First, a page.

There are two ways to go about effecting such a change; peacefully at the ballot box (like England did) or at the point of a weapon (like Haiti did).

The English Model:

The problem with outlawing slavery (or really anything nationwide) in the USA before the Civil War, is that before the war it wasn't really The United States of America, but rather The United States of America. The central government was not all that strong, and was operating under a constitution that made outlawing anything nationwide very difficult. Some have even argued the Constitution was specifically designed to make it nearly impossible to outlaw slavery against the will of the slave states.

The entire backbone of this design was that free states would have to get a 3/4ths majority of states to outlaw slavery. What freaked the South out enough to cause the Civil war was that the Republican party was dead set against expanding slavery to any of the new states. With them in control of the government when it was set to add a whole bunch of new states, this balance was in peril.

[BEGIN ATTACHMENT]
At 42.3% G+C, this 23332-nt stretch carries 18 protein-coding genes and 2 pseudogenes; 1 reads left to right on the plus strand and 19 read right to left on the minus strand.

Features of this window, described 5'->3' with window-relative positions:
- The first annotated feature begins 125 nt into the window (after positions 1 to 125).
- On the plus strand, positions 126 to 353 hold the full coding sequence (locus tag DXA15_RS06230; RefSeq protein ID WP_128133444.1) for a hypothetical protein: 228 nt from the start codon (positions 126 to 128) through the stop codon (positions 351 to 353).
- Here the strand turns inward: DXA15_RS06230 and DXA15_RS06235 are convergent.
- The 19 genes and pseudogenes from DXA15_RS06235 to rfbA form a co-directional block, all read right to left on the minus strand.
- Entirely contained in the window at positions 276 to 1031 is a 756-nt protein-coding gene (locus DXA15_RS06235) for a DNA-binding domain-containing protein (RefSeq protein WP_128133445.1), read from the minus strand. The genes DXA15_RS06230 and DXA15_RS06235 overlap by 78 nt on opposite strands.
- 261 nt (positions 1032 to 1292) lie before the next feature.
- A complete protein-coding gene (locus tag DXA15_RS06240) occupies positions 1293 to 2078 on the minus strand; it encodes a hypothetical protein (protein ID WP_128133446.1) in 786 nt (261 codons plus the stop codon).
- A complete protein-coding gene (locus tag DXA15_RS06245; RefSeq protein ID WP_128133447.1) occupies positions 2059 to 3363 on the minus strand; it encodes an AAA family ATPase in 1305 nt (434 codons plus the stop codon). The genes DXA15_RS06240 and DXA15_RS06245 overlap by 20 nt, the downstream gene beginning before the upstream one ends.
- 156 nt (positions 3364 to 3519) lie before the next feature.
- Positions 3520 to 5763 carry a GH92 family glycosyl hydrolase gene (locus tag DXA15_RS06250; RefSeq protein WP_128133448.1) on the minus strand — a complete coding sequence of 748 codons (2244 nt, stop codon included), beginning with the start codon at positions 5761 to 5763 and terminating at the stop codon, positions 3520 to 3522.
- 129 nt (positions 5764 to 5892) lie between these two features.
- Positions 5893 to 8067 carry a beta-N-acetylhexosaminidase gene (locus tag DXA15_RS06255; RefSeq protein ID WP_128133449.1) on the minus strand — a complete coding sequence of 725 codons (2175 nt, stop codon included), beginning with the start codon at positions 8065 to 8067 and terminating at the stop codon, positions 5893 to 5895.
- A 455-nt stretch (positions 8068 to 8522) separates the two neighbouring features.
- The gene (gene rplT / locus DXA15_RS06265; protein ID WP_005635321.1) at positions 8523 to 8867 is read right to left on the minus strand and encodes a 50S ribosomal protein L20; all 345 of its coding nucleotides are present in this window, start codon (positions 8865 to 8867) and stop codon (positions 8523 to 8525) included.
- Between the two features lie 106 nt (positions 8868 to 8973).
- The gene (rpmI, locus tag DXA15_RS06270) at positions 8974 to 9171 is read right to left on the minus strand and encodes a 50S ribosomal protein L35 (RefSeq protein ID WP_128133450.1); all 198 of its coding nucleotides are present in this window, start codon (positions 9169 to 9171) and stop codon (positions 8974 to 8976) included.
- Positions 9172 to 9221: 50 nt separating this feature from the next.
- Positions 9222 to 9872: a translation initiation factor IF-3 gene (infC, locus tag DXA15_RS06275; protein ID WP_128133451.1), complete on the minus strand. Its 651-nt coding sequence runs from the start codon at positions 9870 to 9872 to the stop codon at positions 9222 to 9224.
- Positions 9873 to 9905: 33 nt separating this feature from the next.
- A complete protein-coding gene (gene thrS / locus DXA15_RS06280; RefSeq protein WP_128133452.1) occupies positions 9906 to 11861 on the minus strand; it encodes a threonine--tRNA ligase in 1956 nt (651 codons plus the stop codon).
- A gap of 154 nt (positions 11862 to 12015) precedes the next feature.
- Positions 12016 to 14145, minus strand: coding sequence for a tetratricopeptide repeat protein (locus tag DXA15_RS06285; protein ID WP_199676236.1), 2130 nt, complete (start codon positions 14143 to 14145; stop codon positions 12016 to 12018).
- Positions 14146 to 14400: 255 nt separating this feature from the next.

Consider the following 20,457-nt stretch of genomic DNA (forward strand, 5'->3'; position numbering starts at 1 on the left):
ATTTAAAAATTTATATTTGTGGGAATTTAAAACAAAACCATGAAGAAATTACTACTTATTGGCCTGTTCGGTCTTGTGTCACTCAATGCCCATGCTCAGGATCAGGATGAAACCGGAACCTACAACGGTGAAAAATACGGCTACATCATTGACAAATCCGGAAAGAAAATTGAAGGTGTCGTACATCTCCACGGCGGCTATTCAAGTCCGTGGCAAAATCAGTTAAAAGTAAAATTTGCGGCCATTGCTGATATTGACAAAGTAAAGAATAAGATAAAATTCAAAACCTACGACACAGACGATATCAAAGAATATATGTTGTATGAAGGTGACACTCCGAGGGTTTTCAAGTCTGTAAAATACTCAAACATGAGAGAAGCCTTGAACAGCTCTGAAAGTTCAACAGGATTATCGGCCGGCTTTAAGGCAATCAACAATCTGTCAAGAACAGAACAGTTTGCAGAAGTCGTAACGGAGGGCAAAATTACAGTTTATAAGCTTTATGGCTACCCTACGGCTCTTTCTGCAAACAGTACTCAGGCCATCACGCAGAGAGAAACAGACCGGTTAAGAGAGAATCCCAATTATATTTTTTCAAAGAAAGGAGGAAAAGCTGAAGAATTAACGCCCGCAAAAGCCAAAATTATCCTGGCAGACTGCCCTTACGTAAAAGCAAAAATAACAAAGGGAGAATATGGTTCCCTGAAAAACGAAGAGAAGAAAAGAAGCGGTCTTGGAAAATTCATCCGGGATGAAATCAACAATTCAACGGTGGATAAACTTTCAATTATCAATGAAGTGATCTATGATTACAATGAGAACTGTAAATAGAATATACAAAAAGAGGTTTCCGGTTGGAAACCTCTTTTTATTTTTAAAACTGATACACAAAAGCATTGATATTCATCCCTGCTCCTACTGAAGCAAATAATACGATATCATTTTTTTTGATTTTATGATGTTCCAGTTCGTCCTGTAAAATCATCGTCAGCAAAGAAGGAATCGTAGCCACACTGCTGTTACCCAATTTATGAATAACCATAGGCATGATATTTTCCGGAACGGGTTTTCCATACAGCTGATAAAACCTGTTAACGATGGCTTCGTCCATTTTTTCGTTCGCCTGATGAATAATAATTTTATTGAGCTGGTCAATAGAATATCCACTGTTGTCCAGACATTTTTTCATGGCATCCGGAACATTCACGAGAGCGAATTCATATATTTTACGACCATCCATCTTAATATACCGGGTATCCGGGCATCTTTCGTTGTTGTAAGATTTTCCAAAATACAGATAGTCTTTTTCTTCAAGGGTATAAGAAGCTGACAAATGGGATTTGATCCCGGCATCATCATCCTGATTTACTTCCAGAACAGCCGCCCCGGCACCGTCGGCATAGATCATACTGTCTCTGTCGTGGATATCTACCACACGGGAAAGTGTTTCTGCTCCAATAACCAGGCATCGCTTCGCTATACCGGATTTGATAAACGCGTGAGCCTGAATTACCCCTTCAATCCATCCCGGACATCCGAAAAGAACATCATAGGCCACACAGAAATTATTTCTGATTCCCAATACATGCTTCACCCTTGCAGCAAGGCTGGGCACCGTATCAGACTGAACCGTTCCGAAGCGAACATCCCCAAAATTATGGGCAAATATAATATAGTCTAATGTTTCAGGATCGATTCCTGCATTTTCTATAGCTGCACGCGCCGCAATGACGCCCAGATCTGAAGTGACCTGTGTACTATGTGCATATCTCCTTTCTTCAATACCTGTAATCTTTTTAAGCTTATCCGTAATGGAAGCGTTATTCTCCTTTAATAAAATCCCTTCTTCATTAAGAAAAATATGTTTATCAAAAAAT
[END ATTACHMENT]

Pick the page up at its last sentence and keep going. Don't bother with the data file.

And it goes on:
So as far as Federal action to outlaw slavery before the war, there really wasn't one. Unless you consider the soft approach of limiting new slave states to be an attack on slavery (which is exactly how the slave states saw it).

That being said, individual states can, and did, outlaw slavery. For instance New York passed an "abolition" law in 1799 that took about a generation to come into effect. So athough it was technically outlawed, there were still legally some slaves in New York at the start of the war.

The Haitian Model:

There were lots of little uprisings that aren't very well known. The two most serious are rather famous though. First was Nat Turner's Rebellion, which was essentially a slave conspiracy and uprising on the Haitian model.